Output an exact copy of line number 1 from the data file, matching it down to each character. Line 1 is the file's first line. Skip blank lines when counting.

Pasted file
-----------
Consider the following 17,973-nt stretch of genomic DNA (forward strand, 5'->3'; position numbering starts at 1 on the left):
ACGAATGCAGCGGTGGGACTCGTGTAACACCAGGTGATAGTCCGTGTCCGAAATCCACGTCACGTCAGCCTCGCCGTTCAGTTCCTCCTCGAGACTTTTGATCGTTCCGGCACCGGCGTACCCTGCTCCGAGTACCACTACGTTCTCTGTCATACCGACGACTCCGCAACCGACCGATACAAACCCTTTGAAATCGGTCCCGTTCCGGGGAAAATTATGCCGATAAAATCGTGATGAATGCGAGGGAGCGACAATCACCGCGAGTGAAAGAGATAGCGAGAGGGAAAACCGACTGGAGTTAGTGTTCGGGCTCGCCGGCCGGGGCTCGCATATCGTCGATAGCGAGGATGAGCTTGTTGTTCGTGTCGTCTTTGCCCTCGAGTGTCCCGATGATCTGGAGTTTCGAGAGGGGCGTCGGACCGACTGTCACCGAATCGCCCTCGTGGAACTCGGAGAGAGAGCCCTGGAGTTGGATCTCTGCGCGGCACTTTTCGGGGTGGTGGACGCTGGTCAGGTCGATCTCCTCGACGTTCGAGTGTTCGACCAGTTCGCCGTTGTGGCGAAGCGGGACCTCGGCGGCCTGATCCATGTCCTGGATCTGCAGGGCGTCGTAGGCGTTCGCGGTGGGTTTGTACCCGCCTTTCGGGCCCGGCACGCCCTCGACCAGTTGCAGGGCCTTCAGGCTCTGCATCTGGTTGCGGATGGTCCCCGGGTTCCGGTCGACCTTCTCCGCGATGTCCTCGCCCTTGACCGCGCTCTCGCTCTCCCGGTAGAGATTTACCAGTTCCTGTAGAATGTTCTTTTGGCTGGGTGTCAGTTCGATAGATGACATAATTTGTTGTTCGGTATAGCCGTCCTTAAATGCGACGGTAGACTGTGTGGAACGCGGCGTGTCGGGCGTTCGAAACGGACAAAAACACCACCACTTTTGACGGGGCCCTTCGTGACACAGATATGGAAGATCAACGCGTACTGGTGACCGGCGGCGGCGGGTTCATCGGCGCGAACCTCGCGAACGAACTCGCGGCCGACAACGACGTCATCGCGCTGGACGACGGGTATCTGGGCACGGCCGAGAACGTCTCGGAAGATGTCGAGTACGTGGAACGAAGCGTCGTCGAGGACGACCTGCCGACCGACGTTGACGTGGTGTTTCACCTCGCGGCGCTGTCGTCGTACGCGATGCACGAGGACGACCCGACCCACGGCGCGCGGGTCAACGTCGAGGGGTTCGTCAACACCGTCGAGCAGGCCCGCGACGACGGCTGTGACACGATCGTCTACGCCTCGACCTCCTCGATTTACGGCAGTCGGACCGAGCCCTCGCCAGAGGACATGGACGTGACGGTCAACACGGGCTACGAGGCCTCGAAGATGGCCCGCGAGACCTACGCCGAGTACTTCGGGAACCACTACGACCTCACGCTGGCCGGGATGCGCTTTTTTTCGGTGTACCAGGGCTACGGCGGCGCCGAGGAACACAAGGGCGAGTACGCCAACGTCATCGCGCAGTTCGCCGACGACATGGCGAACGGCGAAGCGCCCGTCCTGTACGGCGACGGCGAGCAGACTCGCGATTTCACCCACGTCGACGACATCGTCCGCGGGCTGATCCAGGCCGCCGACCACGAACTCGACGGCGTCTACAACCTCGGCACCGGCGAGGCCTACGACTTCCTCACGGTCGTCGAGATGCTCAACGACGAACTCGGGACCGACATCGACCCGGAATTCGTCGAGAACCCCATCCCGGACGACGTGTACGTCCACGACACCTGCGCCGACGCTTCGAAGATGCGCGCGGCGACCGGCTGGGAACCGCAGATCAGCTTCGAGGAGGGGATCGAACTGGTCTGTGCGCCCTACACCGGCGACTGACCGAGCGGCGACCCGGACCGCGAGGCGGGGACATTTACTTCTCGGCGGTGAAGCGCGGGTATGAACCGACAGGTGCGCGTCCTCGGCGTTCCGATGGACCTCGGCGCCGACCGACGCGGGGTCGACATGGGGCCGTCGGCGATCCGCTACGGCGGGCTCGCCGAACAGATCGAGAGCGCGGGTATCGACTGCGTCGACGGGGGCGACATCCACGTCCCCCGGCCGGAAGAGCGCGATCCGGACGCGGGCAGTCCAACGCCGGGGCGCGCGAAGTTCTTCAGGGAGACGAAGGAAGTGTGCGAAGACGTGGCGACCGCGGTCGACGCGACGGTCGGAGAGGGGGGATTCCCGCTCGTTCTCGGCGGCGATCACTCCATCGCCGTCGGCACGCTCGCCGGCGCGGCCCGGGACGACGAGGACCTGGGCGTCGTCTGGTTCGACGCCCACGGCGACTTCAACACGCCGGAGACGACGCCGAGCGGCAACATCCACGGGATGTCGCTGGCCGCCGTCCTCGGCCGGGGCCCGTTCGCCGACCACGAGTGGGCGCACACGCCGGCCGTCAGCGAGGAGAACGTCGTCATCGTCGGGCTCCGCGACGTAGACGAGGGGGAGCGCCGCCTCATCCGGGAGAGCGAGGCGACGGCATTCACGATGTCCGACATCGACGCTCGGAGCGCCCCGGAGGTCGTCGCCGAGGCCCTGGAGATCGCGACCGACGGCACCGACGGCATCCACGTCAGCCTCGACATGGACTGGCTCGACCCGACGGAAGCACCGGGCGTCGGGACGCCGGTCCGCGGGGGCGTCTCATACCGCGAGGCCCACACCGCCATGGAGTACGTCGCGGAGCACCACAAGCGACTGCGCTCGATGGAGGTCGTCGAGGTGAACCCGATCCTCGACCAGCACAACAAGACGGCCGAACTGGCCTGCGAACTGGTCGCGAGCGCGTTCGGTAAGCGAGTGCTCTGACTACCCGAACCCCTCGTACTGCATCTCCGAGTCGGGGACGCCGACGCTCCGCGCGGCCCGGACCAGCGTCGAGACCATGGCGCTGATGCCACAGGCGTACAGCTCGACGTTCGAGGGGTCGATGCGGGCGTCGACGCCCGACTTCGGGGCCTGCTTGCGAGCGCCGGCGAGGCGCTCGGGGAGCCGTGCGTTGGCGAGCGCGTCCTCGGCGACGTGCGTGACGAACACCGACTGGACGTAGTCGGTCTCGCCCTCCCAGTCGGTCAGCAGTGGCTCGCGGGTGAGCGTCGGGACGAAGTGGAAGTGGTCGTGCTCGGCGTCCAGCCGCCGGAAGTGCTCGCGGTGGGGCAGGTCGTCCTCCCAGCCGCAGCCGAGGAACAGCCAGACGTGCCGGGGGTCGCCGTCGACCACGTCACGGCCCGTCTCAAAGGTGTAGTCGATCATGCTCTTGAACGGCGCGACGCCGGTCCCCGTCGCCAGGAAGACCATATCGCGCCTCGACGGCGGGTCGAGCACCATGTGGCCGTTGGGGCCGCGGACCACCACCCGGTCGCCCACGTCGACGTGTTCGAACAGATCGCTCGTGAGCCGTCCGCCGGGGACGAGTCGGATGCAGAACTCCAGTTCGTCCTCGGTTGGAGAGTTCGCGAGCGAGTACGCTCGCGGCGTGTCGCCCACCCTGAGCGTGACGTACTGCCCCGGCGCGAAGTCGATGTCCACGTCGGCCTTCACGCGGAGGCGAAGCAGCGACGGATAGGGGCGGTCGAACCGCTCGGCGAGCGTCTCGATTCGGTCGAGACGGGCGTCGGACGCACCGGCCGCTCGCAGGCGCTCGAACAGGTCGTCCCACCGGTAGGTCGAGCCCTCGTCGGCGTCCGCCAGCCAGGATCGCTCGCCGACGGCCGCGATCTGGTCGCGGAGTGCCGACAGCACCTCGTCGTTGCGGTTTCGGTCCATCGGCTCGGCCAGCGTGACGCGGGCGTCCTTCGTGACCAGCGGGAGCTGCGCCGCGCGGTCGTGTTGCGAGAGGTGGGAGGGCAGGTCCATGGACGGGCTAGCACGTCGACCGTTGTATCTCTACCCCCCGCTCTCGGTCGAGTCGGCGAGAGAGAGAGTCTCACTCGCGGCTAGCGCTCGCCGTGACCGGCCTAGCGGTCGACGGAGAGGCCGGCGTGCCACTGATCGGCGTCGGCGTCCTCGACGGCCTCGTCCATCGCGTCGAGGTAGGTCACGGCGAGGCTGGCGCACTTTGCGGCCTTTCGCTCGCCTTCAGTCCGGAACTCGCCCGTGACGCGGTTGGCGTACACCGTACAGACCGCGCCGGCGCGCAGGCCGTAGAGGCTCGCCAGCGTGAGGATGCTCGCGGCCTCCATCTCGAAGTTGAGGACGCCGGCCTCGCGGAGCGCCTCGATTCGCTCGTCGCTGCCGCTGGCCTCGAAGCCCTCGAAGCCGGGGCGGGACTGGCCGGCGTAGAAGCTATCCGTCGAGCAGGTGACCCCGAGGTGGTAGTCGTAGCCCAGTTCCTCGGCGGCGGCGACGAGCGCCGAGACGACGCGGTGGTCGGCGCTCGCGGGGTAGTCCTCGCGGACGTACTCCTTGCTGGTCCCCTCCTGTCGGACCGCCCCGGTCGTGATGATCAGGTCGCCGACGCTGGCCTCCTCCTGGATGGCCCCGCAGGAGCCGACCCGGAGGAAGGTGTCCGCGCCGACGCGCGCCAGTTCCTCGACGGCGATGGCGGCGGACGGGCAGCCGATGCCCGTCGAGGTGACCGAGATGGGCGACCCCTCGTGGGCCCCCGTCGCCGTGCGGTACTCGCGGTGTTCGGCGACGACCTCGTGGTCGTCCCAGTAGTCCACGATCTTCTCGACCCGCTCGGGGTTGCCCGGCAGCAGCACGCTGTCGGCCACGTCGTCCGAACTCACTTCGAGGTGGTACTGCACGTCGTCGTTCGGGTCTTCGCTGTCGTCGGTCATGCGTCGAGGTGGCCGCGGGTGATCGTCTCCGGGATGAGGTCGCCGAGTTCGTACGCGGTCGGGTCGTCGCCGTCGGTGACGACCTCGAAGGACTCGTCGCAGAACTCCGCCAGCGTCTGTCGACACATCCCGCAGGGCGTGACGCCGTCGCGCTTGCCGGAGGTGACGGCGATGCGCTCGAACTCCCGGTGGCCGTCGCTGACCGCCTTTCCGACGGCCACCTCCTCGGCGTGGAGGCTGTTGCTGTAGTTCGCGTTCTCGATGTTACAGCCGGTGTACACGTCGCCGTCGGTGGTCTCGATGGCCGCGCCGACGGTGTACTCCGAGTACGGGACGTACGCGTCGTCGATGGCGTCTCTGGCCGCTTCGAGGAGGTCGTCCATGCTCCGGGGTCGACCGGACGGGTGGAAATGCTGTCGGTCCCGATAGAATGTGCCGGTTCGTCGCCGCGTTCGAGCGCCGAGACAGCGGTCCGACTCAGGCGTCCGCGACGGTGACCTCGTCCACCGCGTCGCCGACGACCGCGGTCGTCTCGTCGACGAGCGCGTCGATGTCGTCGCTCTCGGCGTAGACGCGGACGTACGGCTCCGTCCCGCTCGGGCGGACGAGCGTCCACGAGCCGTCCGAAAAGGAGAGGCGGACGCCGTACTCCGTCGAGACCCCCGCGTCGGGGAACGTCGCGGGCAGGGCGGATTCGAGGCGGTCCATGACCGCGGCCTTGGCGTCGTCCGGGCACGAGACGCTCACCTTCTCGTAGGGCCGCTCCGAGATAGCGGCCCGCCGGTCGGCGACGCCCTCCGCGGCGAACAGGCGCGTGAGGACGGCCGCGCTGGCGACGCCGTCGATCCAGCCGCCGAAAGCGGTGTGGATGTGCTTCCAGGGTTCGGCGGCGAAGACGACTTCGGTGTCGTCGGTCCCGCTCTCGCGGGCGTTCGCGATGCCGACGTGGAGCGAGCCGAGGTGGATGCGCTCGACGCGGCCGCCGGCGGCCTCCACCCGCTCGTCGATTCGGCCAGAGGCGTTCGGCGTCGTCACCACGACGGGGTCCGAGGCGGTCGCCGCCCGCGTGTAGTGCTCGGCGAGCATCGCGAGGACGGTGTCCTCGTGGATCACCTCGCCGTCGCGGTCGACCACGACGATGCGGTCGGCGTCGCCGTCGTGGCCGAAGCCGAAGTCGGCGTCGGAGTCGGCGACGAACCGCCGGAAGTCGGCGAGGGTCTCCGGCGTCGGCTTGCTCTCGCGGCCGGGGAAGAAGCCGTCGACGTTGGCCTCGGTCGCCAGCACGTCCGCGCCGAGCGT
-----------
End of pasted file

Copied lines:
Consider the following 17,973-nt stretch of genomic DNA (forward strand, 5'->3'; position numbering starts at 1 on the left):